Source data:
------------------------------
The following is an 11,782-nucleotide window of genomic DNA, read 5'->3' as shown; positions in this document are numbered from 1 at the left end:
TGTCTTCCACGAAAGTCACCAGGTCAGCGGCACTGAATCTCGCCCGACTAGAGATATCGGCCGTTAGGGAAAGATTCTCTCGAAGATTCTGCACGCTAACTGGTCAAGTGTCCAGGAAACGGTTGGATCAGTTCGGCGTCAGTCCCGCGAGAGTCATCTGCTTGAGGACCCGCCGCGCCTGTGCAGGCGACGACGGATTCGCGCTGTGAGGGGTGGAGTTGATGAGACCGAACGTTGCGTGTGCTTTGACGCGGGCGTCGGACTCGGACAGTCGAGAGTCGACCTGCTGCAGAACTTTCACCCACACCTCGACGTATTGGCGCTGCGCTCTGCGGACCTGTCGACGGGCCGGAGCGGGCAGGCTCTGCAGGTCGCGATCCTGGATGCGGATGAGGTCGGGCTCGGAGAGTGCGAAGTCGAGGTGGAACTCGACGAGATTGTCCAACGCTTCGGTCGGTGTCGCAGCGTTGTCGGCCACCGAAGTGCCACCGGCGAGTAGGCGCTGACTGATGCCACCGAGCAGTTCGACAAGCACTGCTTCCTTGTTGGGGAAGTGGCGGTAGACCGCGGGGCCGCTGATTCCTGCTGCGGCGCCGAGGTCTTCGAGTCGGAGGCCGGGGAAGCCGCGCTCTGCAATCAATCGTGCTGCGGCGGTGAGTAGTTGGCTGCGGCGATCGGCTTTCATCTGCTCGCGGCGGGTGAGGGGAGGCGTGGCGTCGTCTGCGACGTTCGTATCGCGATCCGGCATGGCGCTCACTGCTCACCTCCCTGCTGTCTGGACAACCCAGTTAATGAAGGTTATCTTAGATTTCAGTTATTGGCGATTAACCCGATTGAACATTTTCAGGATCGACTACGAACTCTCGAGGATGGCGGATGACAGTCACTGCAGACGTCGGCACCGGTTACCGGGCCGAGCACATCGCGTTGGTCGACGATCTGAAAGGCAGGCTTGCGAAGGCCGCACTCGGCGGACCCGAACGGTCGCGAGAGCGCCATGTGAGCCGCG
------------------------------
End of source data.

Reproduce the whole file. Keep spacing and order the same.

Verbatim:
The following is an 11,782-nucleotide window of genomic DNA, read 5'->3' as shown; positions in this document are numbered from 1 at the left end:
TGTCTTCCACGAAAGTCACCAGGTCAGCGGCACTGAATCTCGCCCGACTAGAGATATCGGCCGTTAGGGAAAGATTCTCTCGAAGATTCTGCACGCTAACTGGTCAAGTGTCCAGGAAACGGTTGGATCAGTTCGGCGTCAGTCCCGCGAGAGTCATCTGCTTGAGGACCCGCCGCGCCTGTGCAGGCGACGACGGATTCGCGCTGTGAGGGGTGGAGTTGATGAGACCGAACGTTGCGTGTGCTTTGACGCGGGCGTCGGACTCGGACAGTCGAGAGTCGACCTGCTGCAGAACTTTCACCCACACCTCGACGTATTGGCGCTGCGCTCTGCGGACCTGTCGACGGGCCGGAGCGGGCAGGCTCTGCAGGTCGCGATCCTGGATGCGGATGAGGTCGGGCTCGGAGAGTGCGAAGTCGAGGTGGAACTCGACGAGATTGTCCAACGCTTCGGTCGGTGTCGCAGCGTTGTCGGCCACCGAAGTGCCACCGGCGAGTAGGCGCTGACTGATGCCACCGAGCAGTTCGACAAGCACTGCTTCCTTGTTGGGGAAGTGGCGGTAGACCGCGGGGCCGCTGATTCCTGCTGCGGCGCCGAGGTCTTCGAGTCGGAGGCCGGGGAAGCCGCGCTCTGCAATCAATCGTGCTGCGGCGGTGAGTAGTTGGCTGCGGCGATCGGCTTTCATCTGCTCGCGGCGGGTGAGGGGAGGCGTGGCGTCGTCTGCGACGTTCGTATCGCGATCCGGCATGGCGCTCACTGCTCACCTCCCTGCTGTCTGGACAACCCAGTTAATGAAGGTTATCTTAGATTTCAGTTATTGGCGATTAACCCGATTGAACATTTTCAGGATCGACTACGAACTCTCGAGGATGGCGGATGACAGTCACTGCAGACGTCGGCACCGGTTACCGGGCCGAGCACATCGCGTTGGTCGACGATCTGAAAGGCAGGCTTGCGAAGGCCGCACTCGGCGGACCCGAACGGTCGCGAGAGCGCCATGTGAGCCGCG